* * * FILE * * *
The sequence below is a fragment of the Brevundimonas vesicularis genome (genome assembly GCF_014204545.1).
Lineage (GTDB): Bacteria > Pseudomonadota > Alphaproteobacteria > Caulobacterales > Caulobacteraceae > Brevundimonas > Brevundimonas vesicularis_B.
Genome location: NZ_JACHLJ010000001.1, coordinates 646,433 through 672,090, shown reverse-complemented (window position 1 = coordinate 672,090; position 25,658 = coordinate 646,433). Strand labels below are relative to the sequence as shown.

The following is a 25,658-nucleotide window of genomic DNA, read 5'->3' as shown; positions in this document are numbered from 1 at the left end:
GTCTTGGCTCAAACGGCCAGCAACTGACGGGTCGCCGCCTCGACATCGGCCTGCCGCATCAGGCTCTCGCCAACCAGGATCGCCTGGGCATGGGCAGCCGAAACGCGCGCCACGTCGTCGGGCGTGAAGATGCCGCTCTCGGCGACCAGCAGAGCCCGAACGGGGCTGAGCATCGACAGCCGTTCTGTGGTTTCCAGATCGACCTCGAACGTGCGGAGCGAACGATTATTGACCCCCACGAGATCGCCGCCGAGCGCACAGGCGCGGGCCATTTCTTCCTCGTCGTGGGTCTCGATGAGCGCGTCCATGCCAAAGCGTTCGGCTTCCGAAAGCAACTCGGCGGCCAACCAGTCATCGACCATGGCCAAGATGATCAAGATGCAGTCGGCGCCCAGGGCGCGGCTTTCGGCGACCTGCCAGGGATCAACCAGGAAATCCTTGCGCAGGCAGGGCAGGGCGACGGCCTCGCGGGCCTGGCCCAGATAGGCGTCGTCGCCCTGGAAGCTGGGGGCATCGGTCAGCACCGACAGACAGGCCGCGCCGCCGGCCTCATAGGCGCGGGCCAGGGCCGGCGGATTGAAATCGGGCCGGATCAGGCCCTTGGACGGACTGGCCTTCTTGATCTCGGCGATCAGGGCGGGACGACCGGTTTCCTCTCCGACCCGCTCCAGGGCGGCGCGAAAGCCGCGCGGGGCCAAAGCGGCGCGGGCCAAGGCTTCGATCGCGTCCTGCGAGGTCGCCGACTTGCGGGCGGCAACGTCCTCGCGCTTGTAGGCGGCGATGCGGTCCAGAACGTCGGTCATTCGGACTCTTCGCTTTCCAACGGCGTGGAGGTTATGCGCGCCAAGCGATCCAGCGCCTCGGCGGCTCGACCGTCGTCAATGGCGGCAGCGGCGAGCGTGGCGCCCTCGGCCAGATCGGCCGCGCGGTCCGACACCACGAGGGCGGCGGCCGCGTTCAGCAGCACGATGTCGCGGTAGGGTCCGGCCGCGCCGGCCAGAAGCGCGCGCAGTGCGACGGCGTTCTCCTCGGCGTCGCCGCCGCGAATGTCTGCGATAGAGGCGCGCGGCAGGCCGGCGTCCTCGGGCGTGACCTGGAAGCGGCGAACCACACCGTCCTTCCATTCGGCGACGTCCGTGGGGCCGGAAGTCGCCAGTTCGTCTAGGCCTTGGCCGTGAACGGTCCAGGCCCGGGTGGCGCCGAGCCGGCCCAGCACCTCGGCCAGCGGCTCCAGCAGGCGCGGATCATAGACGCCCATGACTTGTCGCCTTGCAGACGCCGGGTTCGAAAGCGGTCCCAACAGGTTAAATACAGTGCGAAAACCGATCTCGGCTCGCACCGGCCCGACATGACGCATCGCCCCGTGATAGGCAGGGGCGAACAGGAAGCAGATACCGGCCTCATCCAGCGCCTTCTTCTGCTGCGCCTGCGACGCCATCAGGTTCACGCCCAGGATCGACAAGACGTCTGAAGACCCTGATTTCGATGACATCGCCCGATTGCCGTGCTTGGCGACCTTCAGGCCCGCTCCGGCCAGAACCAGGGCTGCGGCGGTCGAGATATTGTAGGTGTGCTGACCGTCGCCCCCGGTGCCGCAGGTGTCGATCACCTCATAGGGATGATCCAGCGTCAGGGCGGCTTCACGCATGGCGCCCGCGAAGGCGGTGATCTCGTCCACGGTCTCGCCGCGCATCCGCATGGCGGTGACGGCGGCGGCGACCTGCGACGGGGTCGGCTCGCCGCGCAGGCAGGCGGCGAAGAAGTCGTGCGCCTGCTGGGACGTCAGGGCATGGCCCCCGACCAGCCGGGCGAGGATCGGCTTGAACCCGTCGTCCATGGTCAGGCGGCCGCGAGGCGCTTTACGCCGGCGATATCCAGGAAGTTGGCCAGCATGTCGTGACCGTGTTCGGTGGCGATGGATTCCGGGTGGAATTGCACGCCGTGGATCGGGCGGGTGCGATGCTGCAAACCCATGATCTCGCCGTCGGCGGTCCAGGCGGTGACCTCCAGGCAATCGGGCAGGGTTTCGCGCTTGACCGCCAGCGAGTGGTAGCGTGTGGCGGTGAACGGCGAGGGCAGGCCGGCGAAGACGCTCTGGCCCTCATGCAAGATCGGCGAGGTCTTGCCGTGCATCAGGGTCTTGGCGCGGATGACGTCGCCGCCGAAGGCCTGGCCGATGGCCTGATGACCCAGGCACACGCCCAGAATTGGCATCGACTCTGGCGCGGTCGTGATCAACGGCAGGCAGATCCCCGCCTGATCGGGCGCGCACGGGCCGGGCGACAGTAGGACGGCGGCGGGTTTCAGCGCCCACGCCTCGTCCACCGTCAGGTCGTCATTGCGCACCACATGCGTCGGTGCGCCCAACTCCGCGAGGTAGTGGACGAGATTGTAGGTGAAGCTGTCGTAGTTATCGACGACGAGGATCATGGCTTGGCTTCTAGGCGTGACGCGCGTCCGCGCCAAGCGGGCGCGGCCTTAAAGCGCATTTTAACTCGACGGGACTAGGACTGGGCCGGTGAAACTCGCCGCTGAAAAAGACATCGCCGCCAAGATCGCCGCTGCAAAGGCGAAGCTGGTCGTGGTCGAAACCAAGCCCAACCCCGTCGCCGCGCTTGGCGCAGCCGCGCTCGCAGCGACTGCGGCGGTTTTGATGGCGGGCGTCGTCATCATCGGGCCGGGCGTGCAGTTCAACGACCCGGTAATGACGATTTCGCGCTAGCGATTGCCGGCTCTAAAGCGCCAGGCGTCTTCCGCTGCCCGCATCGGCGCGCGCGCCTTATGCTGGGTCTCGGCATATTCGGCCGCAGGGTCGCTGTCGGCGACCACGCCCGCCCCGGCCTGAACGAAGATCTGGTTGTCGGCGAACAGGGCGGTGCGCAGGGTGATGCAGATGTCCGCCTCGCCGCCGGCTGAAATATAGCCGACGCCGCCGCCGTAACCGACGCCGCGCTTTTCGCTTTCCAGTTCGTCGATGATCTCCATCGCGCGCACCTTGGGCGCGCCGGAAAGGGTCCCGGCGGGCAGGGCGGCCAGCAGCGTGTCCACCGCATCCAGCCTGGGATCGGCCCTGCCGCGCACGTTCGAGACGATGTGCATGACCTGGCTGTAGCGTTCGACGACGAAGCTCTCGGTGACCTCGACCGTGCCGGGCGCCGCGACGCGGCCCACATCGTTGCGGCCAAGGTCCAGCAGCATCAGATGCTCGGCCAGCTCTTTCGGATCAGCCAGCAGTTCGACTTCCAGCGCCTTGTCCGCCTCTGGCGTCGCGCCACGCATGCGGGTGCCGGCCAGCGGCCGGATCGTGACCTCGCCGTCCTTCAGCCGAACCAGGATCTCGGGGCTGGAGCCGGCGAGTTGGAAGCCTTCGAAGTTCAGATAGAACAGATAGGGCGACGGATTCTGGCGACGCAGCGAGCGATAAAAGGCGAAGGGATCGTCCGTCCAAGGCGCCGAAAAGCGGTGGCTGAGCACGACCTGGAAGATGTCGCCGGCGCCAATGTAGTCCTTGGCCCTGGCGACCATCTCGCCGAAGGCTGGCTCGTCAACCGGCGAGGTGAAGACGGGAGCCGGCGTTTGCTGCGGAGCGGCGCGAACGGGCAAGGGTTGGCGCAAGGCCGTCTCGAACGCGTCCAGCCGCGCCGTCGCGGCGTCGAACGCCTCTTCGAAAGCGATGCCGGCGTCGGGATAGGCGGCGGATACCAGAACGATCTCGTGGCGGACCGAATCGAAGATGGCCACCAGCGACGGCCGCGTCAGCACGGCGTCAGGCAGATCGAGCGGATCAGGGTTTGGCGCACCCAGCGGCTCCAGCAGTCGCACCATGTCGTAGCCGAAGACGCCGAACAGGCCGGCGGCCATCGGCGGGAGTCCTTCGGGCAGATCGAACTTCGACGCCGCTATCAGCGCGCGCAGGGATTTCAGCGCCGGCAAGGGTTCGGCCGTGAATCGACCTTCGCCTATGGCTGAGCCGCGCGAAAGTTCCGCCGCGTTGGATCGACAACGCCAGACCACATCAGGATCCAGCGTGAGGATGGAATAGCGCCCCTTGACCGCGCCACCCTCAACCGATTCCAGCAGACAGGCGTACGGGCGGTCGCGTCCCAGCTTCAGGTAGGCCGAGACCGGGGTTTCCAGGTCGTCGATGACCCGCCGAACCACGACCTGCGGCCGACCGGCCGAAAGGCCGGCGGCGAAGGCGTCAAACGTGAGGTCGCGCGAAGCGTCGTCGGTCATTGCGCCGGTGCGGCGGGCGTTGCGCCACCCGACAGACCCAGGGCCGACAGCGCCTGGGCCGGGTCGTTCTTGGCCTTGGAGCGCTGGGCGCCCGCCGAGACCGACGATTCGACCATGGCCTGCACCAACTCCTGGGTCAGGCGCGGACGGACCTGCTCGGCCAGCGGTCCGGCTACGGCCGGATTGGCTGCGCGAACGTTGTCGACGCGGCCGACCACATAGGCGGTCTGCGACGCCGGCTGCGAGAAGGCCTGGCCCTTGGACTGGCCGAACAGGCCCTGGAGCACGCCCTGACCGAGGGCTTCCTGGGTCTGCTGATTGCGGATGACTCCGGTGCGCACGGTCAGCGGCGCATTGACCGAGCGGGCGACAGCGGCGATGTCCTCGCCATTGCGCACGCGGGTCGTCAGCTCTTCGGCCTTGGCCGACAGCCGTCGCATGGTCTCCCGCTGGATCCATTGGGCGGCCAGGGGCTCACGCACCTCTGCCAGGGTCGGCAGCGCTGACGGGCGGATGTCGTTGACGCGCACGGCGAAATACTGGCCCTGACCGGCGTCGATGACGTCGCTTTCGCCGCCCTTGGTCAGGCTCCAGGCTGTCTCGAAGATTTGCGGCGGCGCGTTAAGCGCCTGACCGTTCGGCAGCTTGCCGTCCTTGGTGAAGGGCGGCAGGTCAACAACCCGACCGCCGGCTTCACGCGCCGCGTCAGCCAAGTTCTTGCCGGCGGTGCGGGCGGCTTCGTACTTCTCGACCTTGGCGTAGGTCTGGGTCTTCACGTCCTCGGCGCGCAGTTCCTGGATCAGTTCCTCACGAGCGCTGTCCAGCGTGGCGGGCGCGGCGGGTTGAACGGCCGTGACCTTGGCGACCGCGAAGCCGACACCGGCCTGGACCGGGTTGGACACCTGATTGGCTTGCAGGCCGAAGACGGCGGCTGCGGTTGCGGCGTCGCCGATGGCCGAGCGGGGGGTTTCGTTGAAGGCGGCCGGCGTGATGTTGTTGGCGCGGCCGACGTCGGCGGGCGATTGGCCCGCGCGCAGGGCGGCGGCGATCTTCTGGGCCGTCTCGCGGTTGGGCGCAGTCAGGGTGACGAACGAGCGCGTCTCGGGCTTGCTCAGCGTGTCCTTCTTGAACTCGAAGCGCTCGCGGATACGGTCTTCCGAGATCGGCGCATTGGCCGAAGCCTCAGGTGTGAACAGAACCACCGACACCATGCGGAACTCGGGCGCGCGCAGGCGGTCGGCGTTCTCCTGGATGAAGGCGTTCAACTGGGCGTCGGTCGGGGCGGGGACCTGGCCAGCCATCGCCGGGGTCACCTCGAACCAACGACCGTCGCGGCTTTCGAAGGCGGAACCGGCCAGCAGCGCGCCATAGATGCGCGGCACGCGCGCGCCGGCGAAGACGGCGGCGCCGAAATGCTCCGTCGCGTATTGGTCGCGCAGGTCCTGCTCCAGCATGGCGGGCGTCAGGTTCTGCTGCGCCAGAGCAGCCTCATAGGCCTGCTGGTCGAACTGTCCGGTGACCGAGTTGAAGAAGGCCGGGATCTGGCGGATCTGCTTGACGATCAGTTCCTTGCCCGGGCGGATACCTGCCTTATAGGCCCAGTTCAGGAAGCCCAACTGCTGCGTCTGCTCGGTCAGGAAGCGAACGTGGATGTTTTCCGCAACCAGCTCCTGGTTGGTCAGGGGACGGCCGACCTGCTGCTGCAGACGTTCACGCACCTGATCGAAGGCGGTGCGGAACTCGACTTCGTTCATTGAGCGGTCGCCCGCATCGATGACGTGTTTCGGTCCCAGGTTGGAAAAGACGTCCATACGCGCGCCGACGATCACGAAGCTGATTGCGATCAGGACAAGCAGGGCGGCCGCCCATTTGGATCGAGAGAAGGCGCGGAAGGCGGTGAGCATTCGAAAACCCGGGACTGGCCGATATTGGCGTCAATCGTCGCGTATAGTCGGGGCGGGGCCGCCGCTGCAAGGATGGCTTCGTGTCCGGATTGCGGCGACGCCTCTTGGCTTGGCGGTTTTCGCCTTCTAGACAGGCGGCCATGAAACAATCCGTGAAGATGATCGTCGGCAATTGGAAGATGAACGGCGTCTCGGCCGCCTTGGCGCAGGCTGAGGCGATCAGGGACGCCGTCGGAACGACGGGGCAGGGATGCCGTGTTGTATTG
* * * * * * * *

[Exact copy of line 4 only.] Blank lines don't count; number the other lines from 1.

The following is a 25,658-nucleotide window of genomic DNA, read 5'->3' as shown; positions in this document are numbered from 1 at the left end: